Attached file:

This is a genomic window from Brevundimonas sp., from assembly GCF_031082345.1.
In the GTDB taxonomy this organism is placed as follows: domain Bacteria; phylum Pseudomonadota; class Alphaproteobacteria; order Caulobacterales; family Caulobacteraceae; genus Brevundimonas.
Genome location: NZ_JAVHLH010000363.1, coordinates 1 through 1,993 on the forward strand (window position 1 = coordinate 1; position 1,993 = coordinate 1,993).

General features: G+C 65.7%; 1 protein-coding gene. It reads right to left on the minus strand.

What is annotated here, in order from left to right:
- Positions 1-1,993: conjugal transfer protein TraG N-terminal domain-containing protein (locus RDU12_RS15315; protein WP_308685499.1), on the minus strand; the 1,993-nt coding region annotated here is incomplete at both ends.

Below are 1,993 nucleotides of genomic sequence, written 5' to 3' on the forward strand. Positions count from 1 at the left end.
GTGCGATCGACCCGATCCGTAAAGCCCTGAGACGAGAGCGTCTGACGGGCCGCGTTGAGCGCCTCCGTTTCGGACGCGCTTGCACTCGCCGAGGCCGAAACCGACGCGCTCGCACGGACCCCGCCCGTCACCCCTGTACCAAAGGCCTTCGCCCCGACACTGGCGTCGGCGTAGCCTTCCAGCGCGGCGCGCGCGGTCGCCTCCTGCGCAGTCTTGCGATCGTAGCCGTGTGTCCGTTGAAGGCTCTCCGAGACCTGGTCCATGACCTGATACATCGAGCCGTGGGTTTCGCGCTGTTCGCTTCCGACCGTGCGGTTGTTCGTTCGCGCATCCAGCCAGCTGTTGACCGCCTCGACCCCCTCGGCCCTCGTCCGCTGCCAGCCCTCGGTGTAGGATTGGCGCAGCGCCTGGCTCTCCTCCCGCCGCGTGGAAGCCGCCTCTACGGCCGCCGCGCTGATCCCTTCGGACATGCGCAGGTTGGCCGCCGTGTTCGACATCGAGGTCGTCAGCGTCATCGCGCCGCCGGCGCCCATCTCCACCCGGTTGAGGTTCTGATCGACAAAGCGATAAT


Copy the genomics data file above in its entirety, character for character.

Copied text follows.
This is a genomic window from Brevundimonas sp., from assembly GCF_031082345.1.
In the GTDB taxonomy this organism is placed as follows: domain Bacteria; phylum Pseudomonadota; class Alphaproteobacteria; order Caulobacterales; family Caulobacteraceae; genus Brevundimonas.
Genome location: NZ_JAVHLH010000363.1, coordinates 1 through 1,993 on the forward strand (window position 1 = coordinate 1; position 1,993 = coordinate 1,993).

General features: G+C 65.7%; 1 protein-coding gene. It reads right to left on the minus strand.

What is annotated here, in order from left to right:
- Positions 1-1,993: conjugal transfer protein TraG N-terminal domain-containing protein (locus RDU12_RS15315; protein WP_308685499.1), on the minus strand; the 1,993-nt coding region annotated here is incomplete at both ends.

Below are 1,993 nucleotides of genomic sequence, written 5' to 3' on the forward strand. Positions count from 1 at the left end.
GTGCGATCGACCCGATCCGTAAAGCCCTGAGACGAGAGCGTCTGACGGGCCGCGTTGAGCGCCTCCGTTTCGGACGCGCTTGCACTCGCCGAGGCCGAAACCGACGCGCTCGCACGGACCCCGCCCGTCACCCCTGTACCAAAGGCCTTCGCCCCGACACTGGCGTCGGCGTAGCCTTCCAGCGCGGCGCGCGCGGTCGCCTCCTGCGCAGTCTTGCGATCGTAGCCGTGTGTCCGTTGAAGGCTCTCCGAGACCTGGTCCATGACCTGATACATCGAGCCGTGGGTTTCGCGCTGTTCGCTTCCGACCGTGCGGTTGTTCGTTCGCGCATCCAGCCAGCTGTTGACCGCCTCGACCCCCTCGGCCCTCGTCCGCTGCCAGCCCTCGGTGTAGGATTGGCGCAGCGCCTGGCTCTCCTCCCGCCGCGTGGAAGCCGCCTCTACGGCCGCCGCGCTGATCCCTTCGGACATGCGCAGGTTGGCCGCCGTGTTCGACATCGAGGTCGTCAGCGTCATCGCGCCGCCGGCGCCCATCTCCACCCGGTTGAGGTTCTGATCGACAAAGCGATAAT